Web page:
The Trials of Laura Fair
Sex, Murder, and Insanity in the Victorian West
Publication Year: 2013
Published by: The University of North Carolina Press
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I fi rst discovered Laura Fair through a seminar I taught at the University of Delaware on murder and madness in the nineteenth century. As such, I wish to thank all those students who brought enthusiasm and insight to the many trials that we deconstructed. I am also grateful to the UD his-tory department’s faculty and graduate students who, through the Dela-...
INTRODUCTION: Laura Fair and the Unwritten Law
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On November 3, 1870, four-time married, twice-divorced, twice-widowed, thirty-three-year-old Laura Fair of San Francisco lurked in the shadows on the San Francisco–Oakland ferry, the El Capitan . Dressed in a veil and dark cloak covering much of her body, she nervously examined the faces of the passengers, most of whom had just arrived in Oakland on the ...
1 The She-Devil Known as Mrs. Laura Fair
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Four months would elapse between the shooting of Alexander Crit-tenden on the El Capitan and the much-publicized trial that began on March 27, 1871. During this time, although Laura was quickly entombed in the city prison and later moved to the county jail, she was never really out of sight or mind. Even before Crittenden fi nally succumbed, after ...
2 The Case for the Prosecution
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After the jurors were fi nally seated and their discontent over Judge Dwi-nelle’s ruling on their sequestering subsided, Harry Byrne rose to speak for the prosecution. As the press crowded close to hear his opening, the case, he explained, would be straightforward. All he and Alexander Camp-bell needed to prove was that Laura Fair had, with clear malice, commit-...
3 The Defense Responds
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While the prosecution had the privilege of both opening and closing the case, the defense struggled to leave the jury with a radically diff erent vi-sion of the defendant. In questioning the witnesses, as well as in their initial remarks and summations, defense attorneys Elisha Cook and Le-ander Quint attempted to convince the jury that Laura Fair bore little ...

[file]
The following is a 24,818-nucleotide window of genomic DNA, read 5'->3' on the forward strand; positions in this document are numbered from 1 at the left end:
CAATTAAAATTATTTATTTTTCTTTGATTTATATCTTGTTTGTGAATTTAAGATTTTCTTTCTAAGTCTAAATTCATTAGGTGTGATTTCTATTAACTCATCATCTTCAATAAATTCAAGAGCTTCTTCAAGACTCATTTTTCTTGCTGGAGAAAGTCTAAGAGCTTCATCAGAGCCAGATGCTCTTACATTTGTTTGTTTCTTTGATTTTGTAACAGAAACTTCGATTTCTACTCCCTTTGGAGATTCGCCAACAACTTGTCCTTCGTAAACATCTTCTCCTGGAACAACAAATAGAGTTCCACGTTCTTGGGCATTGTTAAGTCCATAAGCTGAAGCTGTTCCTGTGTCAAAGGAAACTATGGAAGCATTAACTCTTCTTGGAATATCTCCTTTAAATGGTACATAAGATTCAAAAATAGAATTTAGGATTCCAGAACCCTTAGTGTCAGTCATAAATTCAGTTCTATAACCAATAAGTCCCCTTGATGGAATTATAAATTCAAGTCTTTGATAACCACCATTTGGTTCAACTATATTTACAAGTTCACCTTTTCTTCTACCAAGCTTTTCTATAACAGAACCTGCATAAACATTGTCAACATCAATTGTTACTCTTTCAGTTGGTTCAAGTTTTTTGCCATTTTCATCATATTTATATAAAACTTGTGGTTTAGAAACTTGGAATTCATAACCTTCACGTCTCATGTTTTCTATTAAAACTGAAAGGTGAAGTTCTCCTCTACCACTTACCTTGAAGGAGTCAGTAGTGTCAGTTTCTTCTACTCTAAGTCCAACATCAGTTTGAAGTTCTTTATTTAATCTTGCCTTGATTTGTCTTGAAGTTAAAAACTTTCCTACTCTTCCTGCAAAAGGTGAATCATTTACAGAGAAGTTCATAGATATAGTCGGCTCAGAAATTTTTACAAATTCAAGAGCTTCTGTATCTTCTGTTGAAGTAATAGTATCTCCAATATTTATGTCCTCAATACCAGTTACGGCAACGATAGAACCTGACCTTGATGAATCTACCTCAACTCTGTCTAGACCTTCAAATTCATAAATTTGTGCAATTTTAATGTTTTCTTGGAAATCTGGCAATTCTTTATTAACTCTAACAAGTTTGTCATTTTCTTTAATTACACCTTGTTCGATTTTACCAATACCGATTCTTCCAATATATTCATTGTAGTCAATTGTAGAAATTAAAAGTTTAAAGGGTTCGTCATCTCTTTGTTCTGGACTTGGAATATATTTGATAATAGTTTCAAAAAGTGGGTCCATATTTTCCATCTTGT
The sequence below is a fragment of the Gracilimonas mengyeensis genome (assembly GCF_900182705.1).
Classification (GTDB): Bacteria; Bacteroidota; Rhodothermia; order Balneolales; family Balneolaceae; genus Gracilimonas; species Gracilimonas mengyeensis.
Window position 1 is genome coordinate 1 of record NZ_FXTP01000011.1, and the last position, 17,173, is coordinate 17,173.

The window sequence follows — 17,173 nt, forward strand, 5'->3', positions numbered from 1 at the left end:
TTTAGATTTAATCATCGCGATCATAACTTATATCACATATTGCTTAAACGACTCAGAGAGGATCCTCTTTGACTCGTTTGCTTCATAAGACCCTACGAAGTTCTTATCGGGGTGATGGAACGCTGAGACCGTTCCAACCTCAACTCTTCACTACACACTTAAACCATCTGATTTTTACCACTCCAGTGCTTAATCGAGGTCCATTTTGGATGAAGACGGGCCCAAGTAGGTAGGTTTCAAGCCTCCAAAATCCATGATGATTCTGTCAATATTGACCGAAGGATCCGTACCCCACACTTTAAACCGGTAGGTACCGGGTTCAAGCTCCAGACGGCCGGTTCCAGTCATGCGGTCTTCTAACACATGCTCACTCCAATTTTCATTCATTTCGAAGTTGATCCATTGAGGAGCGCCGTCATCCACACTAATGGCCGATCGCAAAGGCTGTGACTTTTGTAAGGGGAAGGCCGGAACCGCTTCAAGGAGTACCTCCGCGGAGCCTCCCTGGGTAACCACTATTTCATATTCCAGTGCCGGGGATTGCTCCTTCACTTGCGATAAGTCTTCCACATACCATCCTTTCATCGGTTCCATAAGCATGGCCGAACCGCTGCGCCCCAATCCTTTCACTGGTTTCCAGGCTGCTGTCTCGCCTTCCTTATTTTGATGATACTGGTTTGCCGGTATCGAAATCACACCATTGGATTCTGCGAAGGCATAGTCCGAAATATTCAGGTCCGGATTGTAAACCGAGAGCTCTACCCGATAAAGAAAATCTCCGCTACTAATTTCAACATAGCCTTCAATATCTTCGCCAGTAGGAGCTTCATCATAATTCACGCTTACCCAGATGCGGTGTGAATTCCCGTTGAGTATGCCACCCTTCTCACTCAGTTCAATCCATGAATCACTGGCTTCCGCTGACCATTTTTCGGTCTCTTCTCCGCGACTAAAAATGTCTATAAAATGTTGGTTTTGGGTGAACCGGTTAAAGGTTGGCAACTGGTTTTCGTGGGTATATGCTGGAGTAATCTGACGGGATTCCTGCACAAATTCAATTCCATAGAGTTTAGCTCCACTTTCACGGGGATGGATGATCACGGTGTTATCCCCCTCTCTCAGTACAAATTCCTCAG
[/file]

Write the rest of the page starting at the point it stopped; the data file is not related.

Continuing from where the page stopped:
4 The Appeal
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The news of Laura Fair’s guilty verdict spread rapidly across the nation. Although calls for her death had come from both the press and the public, many doubted that a jury would actually condemn a woman to death. As the newspapers continually informed the public, it would mark the fi rst such hanging in California’s history. The court’s ruling, therefore, brought ...
5 The Second Trial
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In the fall of 1872, the press and public anxiously awaited the start of the second trial. Popular attention now turned to Laura Fair’s new counsel, N. Greene Curtis, who, to most it seemed, had foolishly agreed to defend his client. At age fi fty-one, Curtis was a highly respected lawyer who had served one term in the state senate between 1861 and 1862. 1 Active in the ...
6 The Fair Lunatic
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With the prospect of freedom, Laura Fair once again became a subject of national interest. As had been true after the fi rst trial, newspapers across the country devoted great space to dissecting the verdict and its mean-ing for America. In contrast to the initial verdict, however, few agreed that the jury had acted wisely. Instead, outraged editors off ered various ...
EPILOGUE: The Many Faces of Laura Fair
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Throughout the last quarter of the nineteenth century, Laura Fair’s story continued to resonate with readers, although it bore increasingly little re-lationship to the events as they actually occurred. With the passing of the years, she became an easily recognized symbol, her name alone used to evoke moral certainties. In the second decade of the twentieth century, the ...
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Publication Year: 2013